Red Sox

3 things to know about Jarren Duran ahead of his Red Sox debut

The Red Sox organization's No. 3 prospect is set to make his debut against the New York Yankees this weekend.

Jarren Duran Red Sox
Jarren Duran. Worcester Red Sox
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The wait for Red Sox fans and minor league outfielder Jarren Duran is over: the organization’s No. 3 overall prospect has finally gotten his call to the big leagues.

The team promoted Duran to its 25-man roster ahead of its series with the New York Yankees to begin the second half of the 2021 season. Whether it happens Thursday or later in the four-game set, the top-100 prospect seems set to make his Major League debut at Yankee Stadium.

After showing out in Spring Training for the Sox, dominating Triple-A pitching and helping Team USA qualify for the Olympics, the young outfielder will get a chance to show off his emerging power and massive speed for a lineup that could use a dash of explosiveness.

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Here are a few things to know about the exciting prospect and his journey to the majors.

He’s a proven hard worker.

Unlike No. 4 overall pick Marcelo Mayer, Duran wasn’t an overly heralded prospect coming out of college. The Red Sox took him in the seventh round of the 2018 draft out of Long Beach State University.

On top of that, Duran never even played the outfield during college. He made all 169 of his college starts at second base defensively and actually started out at second base in the Sox’ farm system.

The team converted him to centerfield during his time with the Lowell Spinners, following a similar path as former Red Sox MVP Mookie Betts.

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“I had never played the outfield…and at first I struggled with it,” he told The Athletic earlier this year. “Fortunately for me, Billy McMillon was the roving outfield instructor and he really helped me. I’ve been fortunate. Everywhere in pro ball I’ve had really great coaches.”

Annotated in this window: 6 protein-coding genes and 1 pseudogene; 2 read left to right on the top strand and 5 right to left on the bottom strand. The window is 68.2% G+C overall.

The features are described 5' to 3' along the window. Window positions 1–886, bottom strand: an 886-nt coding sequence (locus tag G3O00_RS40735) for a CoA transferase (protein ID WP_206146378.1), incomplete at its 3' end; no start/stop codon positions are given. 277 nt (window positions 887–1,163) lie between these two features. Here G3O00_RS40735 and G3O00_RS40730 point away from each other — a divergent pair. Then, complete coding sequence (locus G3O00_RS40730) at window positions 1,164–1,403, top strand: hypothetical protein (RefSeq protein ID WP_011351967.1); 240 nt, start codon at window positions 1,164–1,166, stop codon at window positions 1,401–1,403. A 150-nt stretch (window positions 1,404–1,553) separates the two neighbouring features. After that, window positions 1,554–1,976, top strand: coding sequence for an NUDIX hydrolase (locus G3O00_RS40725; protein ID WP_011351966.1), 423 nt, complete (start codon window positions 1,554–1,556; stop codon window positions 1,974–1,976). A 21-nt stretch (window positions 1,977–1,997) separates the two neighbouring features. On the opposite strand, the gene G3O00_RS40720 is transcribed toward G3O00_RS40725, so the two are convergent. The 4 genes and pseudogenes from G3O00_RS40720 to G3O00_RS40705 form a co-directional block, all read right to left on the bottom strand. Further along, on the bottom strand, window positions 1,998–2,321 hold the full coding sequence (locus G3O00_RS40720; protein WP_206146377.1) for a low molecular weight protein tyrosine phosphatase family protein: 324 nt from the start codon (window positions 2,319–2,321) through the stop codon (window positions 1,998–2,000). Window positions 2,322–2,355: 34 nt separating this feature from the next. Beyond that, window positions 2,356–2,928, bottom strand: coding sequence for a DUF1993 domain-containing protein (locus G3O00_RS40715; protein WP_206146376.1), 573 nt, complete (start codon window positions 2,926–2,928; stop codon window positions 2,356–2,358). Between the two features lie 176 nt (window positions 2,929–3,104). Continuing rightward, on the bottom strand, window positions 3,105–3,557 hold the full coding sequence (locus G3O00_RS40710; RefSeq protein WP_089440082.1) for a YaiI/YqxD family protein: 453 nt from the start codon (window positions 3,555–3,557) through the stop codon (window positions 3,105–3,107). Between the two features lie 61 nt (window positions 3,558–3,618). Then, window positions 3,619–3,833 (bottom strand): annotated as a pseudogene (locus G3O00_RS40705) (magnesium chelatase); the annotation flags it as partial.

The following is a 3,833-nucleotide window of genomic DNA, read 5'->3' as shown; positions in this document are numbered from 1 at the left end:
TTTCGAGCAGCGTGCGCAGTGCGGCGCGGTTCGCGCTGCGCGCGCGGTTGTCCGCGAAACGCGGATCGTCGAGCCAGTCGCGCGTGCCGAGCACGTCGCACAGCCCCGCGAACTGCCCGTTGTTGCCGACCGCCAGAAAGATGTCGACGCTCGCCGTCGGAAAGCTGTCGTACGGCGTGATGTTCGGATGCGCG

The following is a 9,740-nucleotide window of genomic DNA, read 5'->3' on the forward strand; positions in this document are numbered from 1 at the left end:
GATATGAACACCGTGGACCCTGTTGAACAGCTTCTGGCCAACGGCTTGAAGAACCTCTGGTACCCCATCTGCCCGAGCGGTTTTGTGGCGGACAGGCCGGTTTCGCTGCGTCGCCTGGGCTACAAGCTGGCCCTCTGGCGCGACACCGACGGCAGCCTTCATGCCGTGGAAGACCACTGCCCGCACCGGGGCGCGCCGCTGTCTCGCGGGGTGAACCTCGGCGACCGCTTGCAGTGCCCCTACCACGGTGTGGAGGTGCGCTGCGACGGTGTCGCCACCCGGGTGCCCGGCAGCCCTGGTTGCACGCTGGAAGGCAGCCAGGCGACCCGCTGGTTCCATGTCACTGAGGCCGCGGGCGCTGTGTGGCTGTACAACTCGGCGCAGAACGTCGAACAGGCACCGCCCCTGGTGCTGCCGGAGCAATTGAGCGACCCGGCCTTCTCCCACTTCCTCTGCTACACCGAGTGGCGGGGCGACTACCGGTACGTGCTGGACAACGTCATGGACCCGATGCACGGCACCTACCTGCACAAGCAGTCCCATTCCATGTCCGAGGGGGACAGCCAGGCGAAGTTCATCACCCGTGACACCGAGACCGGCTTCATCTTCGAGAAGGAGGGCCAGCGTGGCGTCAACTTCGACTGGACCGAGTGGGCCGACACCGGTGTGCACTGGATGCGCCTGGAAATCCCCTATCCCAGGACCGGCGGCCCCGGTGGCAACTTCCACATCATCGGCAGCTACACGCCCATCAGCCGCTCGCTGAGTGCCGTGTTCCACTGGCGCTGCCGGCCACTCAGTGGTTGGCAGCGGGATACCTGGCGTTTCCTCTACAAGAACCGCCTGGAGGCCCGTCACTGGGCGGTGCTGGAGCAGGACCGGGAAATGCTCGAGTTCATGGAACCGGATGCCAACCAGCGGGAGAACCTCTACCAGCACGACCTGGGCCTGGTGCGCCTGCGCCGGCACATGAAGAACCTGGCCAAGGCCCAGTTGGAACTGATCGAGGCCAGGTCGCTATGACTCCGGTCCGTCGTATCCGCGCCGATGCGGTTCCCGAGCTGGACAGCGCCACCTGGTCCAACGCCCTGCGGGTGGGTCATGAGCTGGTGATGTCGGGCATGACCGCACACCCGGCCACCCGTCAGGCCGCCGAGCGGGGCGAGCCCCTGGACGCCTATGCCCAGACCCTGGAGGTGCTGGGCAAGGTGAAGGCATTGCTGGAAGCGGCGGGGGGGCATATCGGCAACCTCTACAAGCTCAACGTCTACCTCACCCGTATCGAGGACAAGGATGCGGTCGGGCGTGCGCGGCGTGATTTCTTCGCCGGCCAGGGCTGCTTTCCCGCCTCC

Part of his transition included shagging fly balls during live batting practice for his team, something both Betts and ex-Red Sox outfielder Jackie Bradley Jr. used to do.

Now, he’ll play the outfield for the big-league Red Sox and could be the team’s centerfielder of the future.

He’s a speed demon.

While Duran’s budding power makes for most of the highlights these days, his wheels and ability to get on base are what make him arguably more dangerous.

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MLB.com’s scouting profile on Duran lists his speed at a 70 on a scale from 20 to 80. He puts that speed to good use on the base paths.

“Duran’s best offensive tool is his plus-plus speed,” the profile reads, “which helps him routinely beat out grounders and makes him a dangerous basestealing threat, as evidenced by his 70 swipes in 199 games during his first two pro seasons. 

The Red Sox even named him the organization’s “Baserunner of the Year” in 2019 after he nabbed 46 stolen bases combined at Salem and Portland and added eight triples to his tab.

If the team wants a dash of speed at the top of their lineup, Duran could very well be their guy.

He won a title for Alex Cora’s hometown in winter league.

Duran unfortunately missed out on a chance to shine in 2020 Spring Training due to the COVID-19 pandemic.

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But after moving up to then Triple-AAA Pawtucket in October 2020, the team offered him a chance to play winter ball in Puerto Rico to keep improving. He accepted and played for Criollos de Caguas, which plays in Alex Cora’s hometown in Puerto Rico. On top of that, Red Sox quality control coach Ramón Vázquez manages the Caguas team.

The outfielder struggled in 16 games in the Puerto Rican Winter League, batting just .236 with an OPS of .658. But that turned around in the Winter League’s championship series. Duran batted 5-for-15 with two home runs, two doubles, six RBIs, three walks and seven runs scored to lead Criollos de Caguas to the league title and earn series MVP honors.

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He also went on to tear up the competition during seven games in the Caribbean Series with Criollos, earning all-tournament honors next to Cardinals star Yadier Molina.

Duran, who is of Mexican descent, also hinted he would consider representing Mexico in future international competition. But first thing’s first: making his big-league mark with the Red Sox.

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